Tuesday, May 22, 2007

Virtual Writing?

See what happens when I don’t have a blog challenge? I get fat, sassy, and downright blog lazy. Not that my lack of blogness represents a lapse in writing. I just finished a red-hot novella, SUITE SEDUCTION, and am back at work on A GRAND SEDUCTION. (Gee, that word keeps cropping up in my titles these days.) Also, in preparation for my summer writing “hiatus”(haw haw) I’m in the process of reviving the video game romance soap that spawned my upcoming IMMORAL MAGIC trilogy, CALIFORNIA DREAMIN’. In fact, that’s the topic for today’s blog: “live action writing.”

Ever hear of The Sims? It’s a video game that allows players to create virtual people, build impressive 3-D homes, and watch/guide them through life: jobs, marriage, kids, aspirations, old age. Zzzzzzz. Sorry, did I bore you? Wait, it gets better...especially if you’re an avid reader or writer. A growing number of players have discovered the handy in-game storytelling feature, by which Sims become actors and their environments sets in sagas representing every genre under the sun.

Now, let’s say you’re a writer or reader whose muse or TBR pile took the day (or month) off, and good plots are about as prolific as June bugs in December. Enter the Sims. Load the game, make a random Sim or five, and stick ‘em in a neighborhood. Become a virtual fly on the wall. Allow Sims to interact and move around on Free Will. They manage to do some pretty weird/wacky/funny/disgusting things. Using the game camera, take loads of random snapshots. Develop your keen sense of reader or writer curiosity, and ask yourself what’s going on. Why did the Sim just tell off the strange woman passing by? Why did the thought bubble over his head indicate a longing for romance/food/a shower? Why on Earth did a gypsy fortuneteller just stumble across the lot, shining up her crystal ball? Before long, any reader or writer worth their printer ink may find their Sims have just sprouted the seeds of a good story.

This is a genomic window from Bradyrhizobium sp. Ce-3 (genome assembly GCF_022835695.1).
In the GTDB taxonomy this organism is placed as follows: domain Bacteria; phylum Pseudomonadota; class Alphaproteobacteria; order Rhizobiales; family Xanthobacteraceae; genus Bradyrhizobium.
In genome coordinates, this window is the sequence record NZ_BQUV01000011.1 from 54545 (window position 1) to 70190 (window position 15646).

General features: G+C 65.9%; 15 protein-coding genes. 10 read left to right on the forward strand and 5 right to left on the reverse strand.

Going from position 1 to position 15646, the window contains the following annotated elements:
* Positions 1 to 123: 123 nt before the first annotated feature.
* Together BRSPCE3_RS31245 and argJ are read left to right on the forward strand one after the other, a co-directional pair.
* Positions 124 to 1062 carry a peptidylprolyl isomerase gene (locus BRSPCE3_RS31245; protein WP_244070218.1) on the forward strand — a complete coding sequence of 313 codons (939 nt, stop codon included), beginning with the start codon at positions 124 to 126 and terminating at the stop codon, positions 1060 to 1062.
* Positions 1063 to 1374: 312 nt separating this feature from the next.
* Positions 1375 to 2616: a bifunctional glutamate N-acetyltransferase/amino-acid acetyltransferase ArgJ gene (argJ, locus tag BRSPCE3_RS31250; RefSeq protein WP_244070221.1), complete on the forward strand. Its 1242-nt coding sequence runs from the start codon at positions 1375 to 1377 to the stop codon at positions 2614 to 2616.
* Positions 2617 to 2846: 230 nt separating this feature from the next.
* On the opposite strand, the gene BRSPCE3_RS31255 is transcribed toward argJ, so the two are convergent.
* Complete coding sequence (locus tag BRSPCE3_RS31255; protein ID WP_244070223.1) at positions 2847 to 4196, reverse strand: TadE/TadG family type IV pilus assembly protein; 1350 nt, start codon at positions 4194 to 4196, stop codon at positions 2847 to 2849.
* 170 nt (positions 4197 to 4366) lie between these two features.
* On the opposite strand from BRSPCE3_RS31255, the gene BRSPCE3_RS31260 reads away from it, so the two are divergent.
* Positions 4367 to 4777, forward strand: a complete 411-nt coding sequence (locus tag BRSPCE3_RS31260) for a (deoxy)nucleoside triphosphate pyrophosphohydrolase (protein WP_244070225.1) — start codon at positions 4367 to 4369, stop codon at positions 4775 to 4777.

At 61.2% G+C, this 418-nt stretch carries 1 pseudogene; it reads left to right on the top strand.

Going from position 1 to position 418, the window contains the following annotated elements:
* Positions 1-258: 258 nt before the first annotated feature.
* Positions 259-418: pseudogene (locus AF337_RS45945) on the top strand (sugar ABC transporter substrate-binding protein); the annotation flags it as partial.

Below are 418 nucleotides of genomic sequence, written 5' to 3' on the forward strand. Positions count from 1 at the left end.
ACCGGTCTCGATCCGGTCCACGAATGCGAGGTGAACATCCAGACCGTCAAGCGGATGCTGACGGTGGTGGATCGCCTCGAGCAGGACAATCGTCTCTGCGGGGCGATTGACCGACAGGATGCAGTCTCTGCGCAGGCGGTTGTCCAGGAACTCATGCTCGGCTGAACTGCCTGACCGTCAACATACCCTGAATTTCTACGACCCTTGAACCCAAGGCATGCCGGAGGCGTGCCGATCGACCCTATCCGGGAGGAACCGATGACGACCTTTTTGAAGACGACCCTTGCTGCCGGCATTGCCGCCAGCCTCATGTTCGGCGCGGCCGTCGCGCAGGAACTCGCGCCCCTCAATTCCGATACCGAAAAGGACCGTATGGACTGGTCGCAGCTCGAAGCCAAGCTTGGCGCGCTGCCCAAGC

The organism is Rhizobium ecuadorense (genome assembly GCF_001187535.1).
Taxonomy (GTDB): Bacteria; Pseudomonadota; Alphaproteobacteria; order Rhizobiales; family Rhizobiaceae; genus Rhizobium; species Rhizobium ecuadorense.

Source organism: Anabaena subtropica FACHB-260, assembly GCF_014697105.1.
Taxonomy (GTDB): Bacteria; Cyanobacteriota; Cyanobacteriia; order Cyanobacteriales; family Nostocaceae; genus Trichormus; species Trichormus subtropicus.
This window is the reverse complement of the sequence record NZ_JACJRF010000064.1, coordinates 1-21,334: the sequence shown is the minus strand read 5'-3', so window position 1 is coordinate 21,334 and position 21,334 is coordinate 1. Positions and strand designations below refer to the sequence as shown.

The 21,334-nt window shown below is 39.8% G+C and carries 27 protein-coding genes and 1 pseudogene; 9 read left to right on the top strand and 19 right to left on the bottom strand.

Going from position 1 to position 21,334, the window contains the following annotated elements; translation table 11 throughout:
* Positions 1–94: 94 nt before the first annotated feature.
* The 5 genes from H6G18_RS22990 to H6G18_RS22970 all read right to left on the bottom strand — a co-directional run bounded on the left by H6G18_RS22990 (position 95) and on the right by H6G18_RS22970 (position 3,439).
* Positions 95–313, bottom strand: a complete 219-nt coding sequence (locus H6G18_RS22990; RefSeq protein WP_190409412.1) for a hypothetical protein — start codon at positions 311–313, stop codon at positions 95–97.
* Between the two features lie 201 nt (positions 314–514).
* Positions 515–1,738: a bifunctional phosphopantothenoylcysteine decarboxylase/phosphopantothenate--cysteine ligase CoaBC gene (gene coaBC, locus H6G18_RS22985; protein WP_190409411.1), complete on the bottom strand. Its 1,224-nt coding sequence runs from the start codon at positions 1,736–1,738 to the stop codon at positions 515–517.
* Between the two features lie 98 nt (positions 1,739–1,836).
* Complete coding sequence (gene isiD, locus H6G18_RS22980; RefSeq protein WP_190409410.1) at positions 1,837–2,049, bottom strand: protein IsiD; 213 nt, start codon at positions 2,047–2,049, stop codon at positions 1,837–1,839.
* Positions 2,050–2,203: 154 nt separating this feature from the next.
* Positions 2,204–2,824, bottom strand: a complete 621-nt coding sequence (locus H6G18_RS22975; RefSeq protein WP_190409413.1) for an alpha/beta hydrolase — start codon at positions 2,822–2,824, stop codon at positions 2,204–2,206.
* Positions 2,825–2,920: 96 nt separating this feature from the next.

Or say you're a writer already penning your masterpiece, but find yourself stuck on a plot point or character motivation. Create your story in 3-D, then let your Sim character take over for a bit. By being able to dictate certain personality traits, you’d be surprised how spot-on some of their reactions can be. They could help you write yourself out of the corner. Not only that, but it’s a darn fun way to battle the tedium of writer’s block.

While I certainly don’t use Sims to write all (or even many) of my stories, it did form the basis for the above mentioned trilogy of books. It’s a far more useful tool than most folks passing it by on store shelves may think. So the next time you find yourself without a good book to read or write, go play a game. The kids who love to “waste time” with video games may have been taking the literary high road all along.